“It was very hard, very frustrating at times, but I had a good coaching staff as well there (in Green Bay), and I knew it was only a matter of time,” he says. “I tried not to get too down on myself, and although it did take three years, I’m finally in the position I want to be in and I’m just gonna try and continue to get better.”
“I don’t exactly have any old-time defensemen on the top of my head,” he says. “I just watched forwards my entire life because I thought I was gonna give it a shot as a forward, but I ended up switching when I went to Green Bay my rookie year, and I think it’s been a blessing in disguise.”
One player that Wolanin does not emulate is his father.
“He was 6’3”, 6’4”, big guy, big shutdown defensive kind of player, and I like to think I don’t play that type of game,” he says. “I’ll play solid defense and stuff like that, but the offensive side is where I like to get involved and where I like to make a difference.”
Despite their differences in play, Wolanin says that his father is still able to help him out with his development as a player.
“He just knows,” he says with a shrug. “He has a very smart hockey mind, and he teaches me a lot of things, offensively, that I wouldn’t even know, and maybe he might not be able to do it, or maybe he wasn’t able to do it, but he knows for sure, and he’s very smart.”
The teaching goes beyond the ice, too. Wolanin’s father has helped him think the game as a defenseman, and Carpenter’s father has always preached the value of nutrition.
“My dad introduced it to me a couple years ago because I used to love all the candy and everything, and he kind of introduced me to that,” says Carpenter. “It definitely helps improve your game, it’s a big difference, the way you feel, when the puck drops.”
For both players, the challenge has been adjusting from a 20-plus game schedule to one with nearly three times as many games with longer road trips and against tougher competition.
“Definitely gotta keep eating the right foods, and rest is a big part of it,” says Carpenter, who eats lots of healthy snacks and takes a nap before games. “You’ve just got to take care of yourself.”
Both players have also connected with their current USHL coaches. Christian Wolanin calls Muskegon coaches Todd Krygier and Rich McKenna “unbelievable” and says they have taught him a lot. Robert Carpenter speaks highly of Sioux City coach Jay Varaday and says that assistant coach Ethan Goldberg has gone above and beyond when it comes to helping with his development.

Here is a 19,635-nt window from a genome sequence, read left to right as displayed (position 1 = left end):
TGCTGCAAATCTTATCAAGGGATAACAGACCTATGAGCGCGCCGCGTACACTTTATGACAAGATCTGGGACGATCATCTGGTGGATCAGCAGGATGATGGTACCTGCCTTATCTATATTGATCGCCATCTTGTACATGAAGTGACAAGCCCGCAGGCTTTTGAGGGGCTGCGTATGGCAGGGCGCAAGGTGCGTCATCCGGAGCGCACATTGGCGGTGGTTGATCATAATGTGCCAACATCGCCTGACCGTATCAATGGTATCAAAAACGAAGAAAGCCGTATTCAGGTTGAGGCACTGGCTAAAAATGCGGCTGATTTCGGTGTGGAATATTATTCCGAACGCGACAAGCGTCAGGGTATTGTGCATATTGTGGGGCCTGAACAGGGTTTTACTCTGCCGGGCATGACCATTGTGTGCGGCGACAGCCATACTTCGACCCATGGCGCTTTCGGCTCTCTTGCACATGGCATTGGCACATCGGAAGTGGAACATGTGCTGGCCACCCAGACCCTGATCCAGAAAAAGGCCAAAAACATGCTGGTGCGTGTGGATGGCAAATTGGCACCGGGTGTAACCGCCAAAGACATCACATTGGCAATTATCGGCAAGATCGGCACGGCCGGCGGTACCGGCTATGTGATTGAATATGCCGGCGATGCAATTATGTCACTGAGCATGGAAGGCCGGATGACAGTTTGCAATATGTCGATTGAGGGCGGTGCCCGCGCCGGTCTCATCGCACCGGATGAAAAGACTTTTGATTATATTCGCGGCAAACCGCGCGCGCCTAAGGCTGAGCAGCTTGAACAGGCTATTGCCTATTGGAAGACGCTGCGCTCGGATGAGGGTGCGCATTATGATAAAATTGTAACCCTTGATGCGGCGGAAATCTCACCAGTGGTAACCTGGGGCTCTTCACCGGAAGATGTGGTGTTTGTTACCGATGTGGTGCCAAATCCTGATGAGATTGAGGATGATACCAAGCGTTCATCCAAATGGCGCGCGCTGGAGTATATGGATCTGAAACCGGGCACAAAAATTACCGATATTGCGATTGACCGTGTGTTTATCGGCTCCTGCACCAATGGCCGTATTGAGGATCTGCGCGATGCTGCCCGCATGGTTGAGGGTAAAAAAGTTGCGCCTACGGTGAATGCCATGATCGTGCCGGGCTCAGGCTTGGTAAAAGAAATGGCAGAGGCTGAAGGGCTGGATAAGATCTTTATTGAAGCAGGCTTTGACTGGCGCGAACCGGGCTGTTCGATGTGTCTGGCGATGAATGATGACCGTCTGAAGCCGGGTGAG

“He’s been a great friend, so I know that I can always go to him if I need help with anything,” says Carpenter. “He’s always helped me with my shot, he gives me passes all the time — I feel bad kind of bugging him about it.”
Carpenter says that Goldberg also helped with the transition of moving away from home, which was difficult for him.
“I do miss home every day, but I know in the end this will be great for me, and I’ve had a ton of support back home from my family, my girlfriend and friends,” says Carpenter. “I feel like I’m very prepared for college, just being on my own, and just time management and everything — just making sure that everything’s getting done, and doing what’s best for you. It’s definitely been a great help.”
Carpenter will return home, as he is committed to Boston University and will join the Terriers next season.
“B.U. just stuck out to me more when I visited,” he says when asked about choosing B.U. over B.C., “and I felt it will help me get ready for what’s up next if that’s ever the case.”
Wolanin, on the other hand, is leaving the Wolverine State next season to attend the University of North Dakota despite getting offers from in-state schools.
“I was talking to a few Michigan schools, a few big-name schools, but North Dakota felt right,” he says. “And their coaching staff, I’ve heard nothing but good things about, so that was the place that I wanted to play.”
Time will tell where Carpenter and Wolanin end up after that. But regardless of where they go, they will know that they will have carved their own path to get there.
Follow Tom Schreier on Twitter via @tschreier3